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Playing Field Doesn't Appear Level

July 07, 2002|ROSS NEWHAN

So, the Boston Red Sox complete a five-game sweep of the Toronto Blue Jays, and Commissioner Bud Selig can forget about lifting his gag order on fellow owners. The standings speak eloquently about competitive imbalance.

It's true that the Minnesota Twins, once bound for contraction, and a couple other smaller revenue teams are in the playoff hunt, but it's also numbingly true that an unprecedented six teams--San Diego and Milwaukee in the National League and Toronto, Tampa Bay, Detroit and Kansas City in the American--are arriving at the All-Star break on pace to lose 100 or more games.

Mismanagement may be a factor, but Red Sox Chief Executive Larry Lucchino quickly picked up the Selig script and hammered the point.

"Competitive imbalance is alive and well in Major League Baseball," he said.

Of course, no one has taken more advantage of those four AL patsies than the Red Sox. They started the weekend 23-4 against the Blue Jays, Tigers, Royals and Devil Rays compared to 1-11 in their interleague games against Atlanta, Arizona and the Dodgers.

Owners are speaking out on labor issues because Selig, stressing a united front as the union's executive board meets Monday in Chicago to discuss a possible strike date, lifted his threat of a $1-million fine, providing owners stick to the negotiating points outlined in a memo they received from the commissioner's office.

Houston Astro owner Drayton McLane promptly got into an exchange with his closer, Billy Wagner, who seemed to be mocking McLane's theme of "what have you done to make us a champion?" when he said "you can't be a champion" when cutting veterans and asking too many young players to play above their heads.

"I understand Drayton and the money issue," Wagner said. "That's OK, but don't say we're going to be champions when you don't give us a chance."

McLane said he respects Wagner, but the Astros have lost more than $160 million in nine years and no one can continue to subsidize that pattern.

"We've got a terrible system in baseball," McLane said. "It works for four teams--the Yankees, Mets, Red Sox and Dodgers. They all have payrolls in excess of $100 million. Clubs can't continue to take substantial losses and stay in business. We're hurting the game when success is narrowed to only a few teams."

Border War

Phil Nevin and Ryan Klesko, insisting they spoke for a majority, reacted to a rash of pitching injuries and staff turnover by saying that inflexible guidelines in the San Diego minor league system were not preparing young starters to pitch at the big league level because they are not permitted to pitch out of late-inning jams. At the same time, Nevin said, relievers in the minors are being overtaxed, which is why "many of them are blowing out" after joining the Padres.

San Diego started the weekend having used 27 pitchers this year, including infielder D'Angelo Jimenez in a rout. Eight of the pitchers were making their major league debuts, combining for a 3-10 record and 7.54 earned-run average.

Suggesting Nevin and Klesko were far off base, General Manager Kevin Towers said the guidelines were designed to protect young starters from injuries, and that while some of those who debuted this year may not have been ready, they will all benefit from the experience, particularly when the club moves into its new ballpark in 2004.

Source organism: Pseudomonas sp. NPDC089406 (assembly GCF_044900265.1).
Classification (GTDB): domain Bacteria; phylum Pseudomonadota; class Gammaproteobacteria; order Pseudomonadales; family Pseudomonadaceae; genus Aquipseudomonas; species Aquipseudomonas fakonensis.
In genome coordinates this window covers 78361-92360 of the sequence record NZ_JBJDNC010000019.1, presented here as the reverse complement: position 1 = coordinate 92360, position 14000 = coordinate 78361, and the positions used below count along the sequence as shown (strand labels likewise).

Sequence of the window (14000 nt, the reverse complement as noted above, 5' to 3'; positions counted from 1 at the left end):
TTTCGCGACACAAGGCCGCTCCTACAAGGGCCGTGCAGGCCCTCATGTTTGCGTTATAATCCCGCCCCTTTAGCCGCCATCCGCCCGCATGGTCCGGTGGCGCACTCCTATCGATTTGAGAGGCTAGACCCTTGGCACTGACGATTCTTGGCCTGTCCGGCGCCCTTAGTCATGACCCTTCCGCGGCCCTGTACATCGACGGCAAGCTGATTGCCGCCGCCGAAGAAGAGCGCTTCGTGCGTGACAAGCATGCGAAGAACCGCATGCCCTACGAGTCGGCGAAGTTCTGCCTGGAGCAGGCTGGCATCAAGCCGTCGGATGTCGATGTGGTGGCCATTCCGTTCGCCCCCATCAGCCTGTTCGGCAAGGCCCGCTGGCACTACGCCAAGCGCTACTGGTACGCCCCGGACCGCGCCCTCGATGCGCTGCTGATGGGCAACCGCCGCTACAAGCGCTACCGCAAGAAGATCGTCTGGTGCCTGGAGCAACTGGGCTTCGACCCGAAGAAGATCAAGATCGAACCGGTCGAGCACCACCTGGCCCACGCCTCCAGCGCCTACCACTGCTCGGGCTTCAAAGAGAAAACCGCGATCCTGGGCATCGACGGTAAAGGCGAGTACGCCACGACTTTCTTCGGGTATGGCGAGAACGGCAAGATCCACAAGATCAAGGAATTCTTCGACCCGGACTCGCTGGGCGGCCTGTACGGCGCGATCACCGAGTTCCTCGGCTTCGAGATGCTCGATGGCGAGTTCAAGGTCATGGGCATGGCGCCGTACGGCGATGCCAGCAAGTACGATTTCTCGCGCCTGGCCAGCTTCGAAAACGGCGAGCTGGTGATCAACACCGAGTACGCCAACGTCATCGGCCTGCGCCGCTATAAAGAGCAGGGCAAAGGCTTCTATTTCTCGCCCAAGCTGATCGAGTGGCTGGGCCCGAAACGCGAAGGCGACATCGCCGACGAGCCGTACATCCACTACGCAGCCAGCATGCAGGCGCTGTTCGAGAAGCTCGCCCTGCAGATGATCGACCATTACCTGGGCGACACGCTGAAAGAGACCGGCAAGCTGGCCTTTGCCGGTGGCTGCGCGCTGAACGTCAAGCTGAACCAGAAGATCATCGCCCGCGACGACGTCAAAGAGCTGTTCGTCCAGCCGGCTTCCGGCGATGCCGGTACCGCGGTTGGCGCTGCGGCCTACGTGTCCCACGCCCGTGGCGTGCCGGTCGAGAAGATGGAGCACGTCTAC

That's no solace to Nevin or Klesko, but Ted Simmons, the club's vice president of player development and scouting, wasn't offering sympathy when he told the San Diego Union-Tribune that "Nevin has no idea of what we're doing in the minor leagues. If he can rehab [from a broken arm] to the extent that he can get back on the field and run minor league operations at the same time, then he's a very interesting man. My recommendation is that he stick to rehabbing, and he stick to getting himself back on the field."

Influence Peddling

Certainly, the Blue Jays traded Raul Mondesi to the Yankees to get out from under his contract and continue rebuilding, but dealing him for a minor league player who is more suspect than prospect underscored concern that his erratic behavior--in and out of uniform--was having a negative influence on Felipe Lopez, the talented young shortstop who prompted the Blue Jays to trade Cesar Izturis to the Dodgers.

Meantime, the Yankees' acquisition of Mondesi closes the door on Cliff Floyd, leaving Seattle, Boston and San Francisco as the rumored front-runners for the Florida Marlin right fielder. Floyd had summoned agent Seth Levinson to Miami on Tuesday in a futile bid to reach a long-term agreement with the Marlins. He now believes a trade before the July 31 non-waiver deadline is inevitable and is mystified why his overtures drew no response when Mike Sweeney and Bob Abreu recently got long-term deals from Kansas City and Philadelphia and neither of those teams is "as good as us."

Broken Bats

It's hard to know what the fired Don Baylor was expected to do differently when his underachieving Chicago Cub offense was near the bottom in virtually every National League category, utility man Mark Bellhorn had more home runs (10) than Moises Alou, Todd Hundley and Alex Gonzalez, touted second baseman Bobby Hill batted .182 before returning to the minors and ballyhooed Corey Patterson had a .320 on-base percentage in the leadoff role. If Sammy Sosa didn't do it, the Cubs didn't do it. Worse yet, as coach Rene Lachemann told them in a blistering clubhouse meeting on Friday, they went about it as if they didn't care.

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